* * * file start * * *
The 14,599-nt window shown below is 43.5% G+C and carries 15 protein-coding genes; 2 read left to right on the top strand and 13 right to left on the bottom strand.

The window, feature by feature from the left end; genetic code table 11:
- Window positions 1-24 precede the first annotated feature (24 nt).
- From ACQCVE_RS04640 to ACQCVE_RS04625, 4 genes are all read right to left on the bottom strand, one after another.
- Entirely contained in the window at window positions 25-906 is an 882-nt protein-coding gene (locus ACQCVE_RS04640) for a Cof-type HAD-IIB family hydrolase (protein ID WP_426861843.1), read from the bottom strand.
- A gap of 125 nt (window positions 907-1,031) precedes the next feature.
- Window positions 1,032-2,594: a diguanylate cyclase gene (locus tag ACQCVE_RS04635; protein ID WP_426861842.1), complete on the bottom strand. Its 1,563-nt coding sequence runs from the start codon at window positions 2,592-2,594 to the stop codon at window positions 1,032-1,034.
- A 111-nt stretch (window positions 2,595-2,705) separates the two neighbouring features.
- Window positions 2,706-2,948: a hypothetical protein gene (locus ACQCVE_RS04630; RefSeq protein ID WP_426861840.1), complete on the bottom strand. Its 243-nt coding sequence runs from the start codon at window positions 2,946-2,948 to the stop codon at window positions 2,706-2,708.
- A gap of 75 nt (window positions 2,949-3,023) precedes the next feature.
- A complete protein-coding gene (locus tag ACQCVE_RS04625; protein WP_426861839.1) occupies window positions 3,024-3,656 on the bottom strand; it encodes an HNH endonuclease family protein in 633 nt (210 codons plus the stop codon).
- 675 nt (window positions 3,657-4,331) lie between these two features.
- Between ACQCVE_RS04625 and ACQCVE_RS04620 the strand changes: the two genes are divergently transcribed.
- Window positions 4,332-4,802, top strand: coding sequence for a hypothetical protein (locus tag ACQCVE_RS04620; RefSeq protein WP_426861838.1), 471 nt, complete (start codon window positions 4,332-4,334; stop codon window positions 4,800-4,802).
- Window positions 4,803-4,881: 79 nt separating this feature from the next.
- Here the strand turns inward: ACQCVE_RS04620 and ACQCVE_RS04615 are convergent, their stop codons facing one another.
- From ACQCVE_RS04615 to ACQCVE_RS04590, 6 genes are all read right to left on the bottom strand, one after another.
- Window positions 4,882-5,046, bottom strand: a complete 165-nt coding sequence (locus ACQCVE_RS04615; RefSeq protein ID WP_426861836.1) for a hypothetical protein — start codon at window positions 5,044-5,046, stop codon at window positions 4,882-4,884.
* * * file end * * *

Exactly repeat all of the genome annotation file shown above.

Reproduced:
The 14,599-nt window shown below is 43.5% G+C and carries 15 protein-coding genes; 2 read left to right on the top strand and 13 right to left on the bottom strand.

The window, feature by feature from the left end; genetic code table 11:
- Window positions 1-24 precede the first annotated feature (24 nt).
- From ACQCVE_RS04640 to ACQCVE_RS04625, 4 genes are all read right to left on the bottom strand, one after another.
- Entirely contained in the window at window positions 25-906 is an 882-nt protein-coding gene (locus ACQCVE_RS04640) for a Cof-type HAD-IIB family hydrolase (protein ID WP_426861843.1), read from the bottom strand.
- A gap of 125 nt (window positions 907-1,031) precedes the next feature.
- Window positions 1,032-2,594: a diguanylate cyclase gene (locus tag ACQCVE_RS04635; protein ID WP_426861842.1), complete on the bottom strand. Its 1,563-nt coding sequence runs from the start codon at window positions 2,592-2,594 to the stop codon at window positions 1,032-1,034.
- A 111-nt stretch (window positions 2,595-2,705) separates the two neighbouring features.
- Window positions 2,706-2,948: a hypothetical protein gene (locus ACQCVE_RS04630; RefSeq protein ID WP_426861840.1), complete on the bottom strand. Its 243-nt coding sequence runs from the start codon at window positions 2,946-2,948 to the stop codon at window positions 2,706-2,708.
- A gap of 75 nt (window positions 2,949-3,023) precedes the next feature.
- A complete protein-coding gene (locus tag ACQCVE_RS04625; protein WP_426861839.1) occupies window positions 3,024-3,656 on the bottom strand; it encodes an HNH endonuclease family protein in 633 nt (210 codons plus the stop codon).
- 675 nt (window positions 3,657-4,331) lie between these two features.
- Between ACQCVE_RS04625 and ACQCVE_RS04620 the strand changes: the two genes are divergently transcribed.
- Window positions 4,332-4,802, top strand: coding sequence for a hypothetical protein (locus tag ACQCVE_RS04620; RefSeq protein WP_426861838.1), 471 nt, complete (start codon window positions 4,332-4,334; stop codon window positions 4,800-4,802).
- Window positions 4,803-4,881: 79 nt separating this feature from the next.
- Here the strand turns inward: ACQCVE_RS04620 and ACQCVE_RS04615 are convergent, their stop codons facing one another.
- From ACQCVE_RS04615 to ACQCVE_RS04590, 6 genes are all read right to left on the bottom strand, one after another.
- Window positions 4,882-5,046, bottom strand: a complete 165-nt coding sequence (locus ACQCVE_RS04615; RefSeq protein ID WP_426861836.1) for a hypothetical protein — start codon at window positions 5,044-5,046, stop codon at window positions 4,882-4,884.